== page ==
BFI London Film Festival presents Cop Secret; book festival tickets here.
Downtown Reykjavík cop Bussi (Audunn Blöndal) doesn’t believe in following the rules, his freewheeling, heavy drinking style of policing pushing the very boundaries of the law. His less than enthusiastic crime-fighting partner Klemenz (Sverrir Thór Sverrisson), the subject of daily humiliation from Reykjavík’s supercop. However, Bussi is not the only supercop in town, as just across the city, Hörður (Egill Einarsson) is slowly becoming a celebrity cop in his own right. His buff, perfectly polished appearance and pansexual lifestyle, a world away from Bussi’s heavy drinking and rough and ready persona. But, when a series of strange bank robberies break out across Reykjavík, Bussi and Hörður find themselves thrown together in solving the crime.
However, the dynamic duo is unaware that a sociopathic ex-model, Rikki (Björn Hlynur Björnsson), is behind the crimes. His industrial estate lair housing a group of henchmen and women who question his every command behind his back while moaning about the lack of facilities. But that’s not the only challenge our cop duo face as they slowly fall in love. Bussi’s struggle with years of sexual denial set free as Hörður allows him the space to step out from behind his 80s tough-guy image.
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Directed by Hannes Þór Halldórsson, who also happens to be a professional goalkeeper for the Icelandic national football team. Cop Secret is far more than a simple parody of the classic American action flick; it’s an intelligent subversion of the action genre and its ongoing failure to embrace change. Here gender and sexuality sit front and centre, with the heterosexual testosterone-fuelled stereotypes of the all-action movie turned on their head via an intelligent and witty screenplay penned by Halldórsson, Blöndal and Einarsson.
There is an unspoken golden rule in creating any spoof, one bound in ensuring the final picture not only parodies its target genre but embraces its aesthetic to the full. Many parodies over the years have failed to realise this, the result nothing more than a comedy sketch stretched beyond its comedic worth. Halldórsson clearly understands this and, in turn, creates a high octane action picture worthy of the genre. While at the same time delightfully twisting and contorting audience expectations after every gunshot, punch or explosion. Cop Secret’s narrative plays with action pictures ranging from the Die Hard series to Tango and Cash (1989). While equally embracing the comedic tones of Dragnet (1987). But, it’s Halldórsson’s embrace of LGBTQ+ themes that make Cop Secret genuinely exceptional.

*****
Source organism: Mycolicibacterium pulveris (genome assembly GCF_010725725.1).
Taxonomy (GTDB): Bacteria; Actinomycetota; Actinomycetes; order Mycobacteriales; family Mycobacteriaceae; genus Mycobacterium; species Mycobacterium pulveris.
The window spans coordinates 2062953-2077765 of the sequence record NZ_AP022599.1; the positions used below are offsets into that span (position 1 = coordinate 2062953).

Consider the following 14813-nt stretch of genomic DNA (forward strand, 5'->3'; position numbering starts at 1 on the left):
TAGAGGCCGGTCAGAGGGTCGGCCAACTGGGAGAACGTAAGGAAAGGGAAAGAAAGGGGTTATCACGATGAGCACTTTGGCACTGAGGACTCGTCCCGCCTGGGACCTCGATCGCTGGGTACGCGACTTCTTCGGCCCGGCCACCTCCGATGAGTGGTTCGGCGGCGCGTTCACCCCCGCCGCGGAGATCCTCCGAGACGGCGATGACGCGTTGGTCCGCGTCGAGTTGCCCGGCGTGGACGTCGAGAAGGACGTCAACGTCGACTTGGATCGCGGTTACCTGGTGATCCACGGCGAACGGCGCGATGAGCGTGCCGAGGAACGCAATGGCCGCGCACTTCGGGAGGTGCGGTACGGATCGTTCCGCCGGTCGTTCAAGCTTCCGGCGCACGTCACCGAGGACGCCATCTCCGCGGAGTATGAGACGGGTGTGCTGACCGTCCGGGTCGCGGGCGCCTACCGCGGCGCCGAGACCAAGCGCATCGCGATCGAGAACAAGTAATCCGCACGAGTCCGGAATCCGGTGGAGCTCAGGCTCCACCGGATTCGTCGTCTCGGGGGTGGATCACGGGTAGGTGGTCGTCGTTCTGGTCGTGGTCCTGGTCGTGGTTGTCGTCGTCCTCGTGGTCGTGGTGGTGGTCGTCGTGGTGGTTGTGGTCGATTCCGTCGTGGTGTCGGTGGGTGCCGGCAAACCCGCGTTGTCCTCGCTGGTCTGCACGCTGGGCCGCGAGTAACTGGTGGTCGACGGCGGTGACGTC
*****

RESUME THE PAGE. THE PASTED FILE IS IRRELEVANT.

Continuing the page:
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For many years the action picture has embraced heterosexuality as the norm, often fuelling homophobia in its portrayal of masculinity. However, at the same time, many action pictures are packed to the brim with bromance themes and imagery. In placing two gay cops centre stage, while equally exploring themes of internalised homophobia, Halldórsson creates something groundbreaking; a gay action-comedy that never uses the sexuality of its leads as a cheap comedic football. Instead, we are offered two action heroes who just happen to be gay and in love. The sexual awakening of Bussi in the presence of Hörður is beautifully staged as he realises an all-action super cop can transcend the stereotypes of masculinity.
Of course, any comedy relies heavily on the performances at its heart, and here Cop Secret excels. Blöndal and Einarsson are a joy to watch as our dynamic cop duo, their performances bouncing from scene to scene with raucous energy. But its Björn Hlynur Björnsson’s Rikki who steals the show. His Bondesque villain, utterly brilliant as he parodies the classic baddy who is hell-bent on world domination. The result is a bright, fun and intelligent action-comedy that places feisty gay men, strong women and people with disabilities centre stage. Halldórsson joyously unpicks the American action movie with a ton of Icelandic charm, wit and creativity. And I, for one, would love to see where Bussi and Hörður go next.